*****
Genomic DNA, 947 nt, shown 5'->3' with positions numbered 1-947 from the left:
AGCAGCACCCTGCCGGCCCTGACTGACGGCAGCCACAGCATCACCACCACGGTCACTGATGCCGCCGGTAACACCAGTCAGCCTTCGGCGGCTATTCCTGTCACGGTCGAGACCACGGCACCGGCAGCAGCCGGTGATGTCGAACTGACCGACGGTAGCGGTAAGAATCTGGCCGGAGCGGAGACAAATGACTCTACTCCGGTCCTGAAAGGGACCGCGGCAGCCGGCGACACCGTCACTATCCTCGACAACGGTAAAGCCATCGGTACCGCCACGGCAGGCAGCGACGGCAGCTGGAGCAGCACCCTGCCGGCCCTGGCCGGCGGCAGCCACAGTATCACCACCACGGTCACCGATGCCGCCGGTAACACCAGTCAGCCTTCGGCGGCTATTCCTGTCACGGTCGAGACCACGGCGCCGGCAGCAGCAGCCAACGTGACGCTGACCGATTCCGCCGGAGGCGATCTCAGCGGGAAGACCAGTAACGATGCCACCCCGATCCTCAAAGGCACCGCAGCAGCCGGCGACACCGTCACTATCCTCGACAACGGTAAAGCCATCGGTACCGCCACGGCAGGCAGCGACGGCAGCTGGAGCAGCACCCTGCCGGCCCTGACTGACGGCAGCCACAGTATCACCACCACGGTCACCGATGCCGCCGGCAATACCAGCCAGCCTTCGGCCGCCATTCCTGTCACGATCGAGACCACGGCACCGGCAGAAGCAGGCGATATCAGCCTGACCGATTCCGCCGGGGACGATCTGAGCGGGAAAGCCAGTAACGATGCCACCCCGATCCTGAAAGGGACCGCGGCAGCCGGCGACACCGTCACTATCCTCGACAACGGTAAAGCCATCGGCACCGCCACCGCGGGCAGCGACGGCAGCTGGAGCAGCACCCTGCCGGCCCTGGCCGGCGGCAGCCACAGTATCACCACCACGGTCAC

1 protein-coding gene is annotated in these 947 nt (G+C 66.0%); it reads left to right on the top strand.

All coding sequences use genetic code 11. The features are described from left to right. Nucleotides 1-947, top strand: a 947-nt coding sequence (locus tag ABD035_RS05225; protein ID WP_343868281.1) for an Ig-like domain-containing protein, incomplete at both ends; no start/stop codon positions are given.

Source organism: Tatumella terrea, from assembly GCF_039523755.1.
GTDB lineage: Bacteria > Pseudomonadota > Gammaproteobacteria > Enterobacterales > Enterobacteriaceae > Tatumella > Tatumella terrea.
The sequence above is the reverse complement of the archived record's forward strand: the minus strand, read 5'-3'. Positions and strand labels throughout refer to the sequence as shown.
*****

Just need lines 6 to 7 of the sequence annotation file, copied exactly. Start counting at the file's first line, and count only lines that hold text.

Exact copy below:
GTDB lineage: Bacteria > Pseudomonadota > Gammaproteobacteria > Enterobacterales > Enterobacteriaceae > Tatumella > Tatumella terrea.
The sequence above is the reverse complement of the archived record's forward strand: the minus strand, read 5'-3'. Positions and strand labels throughout refer to the sequence as shown.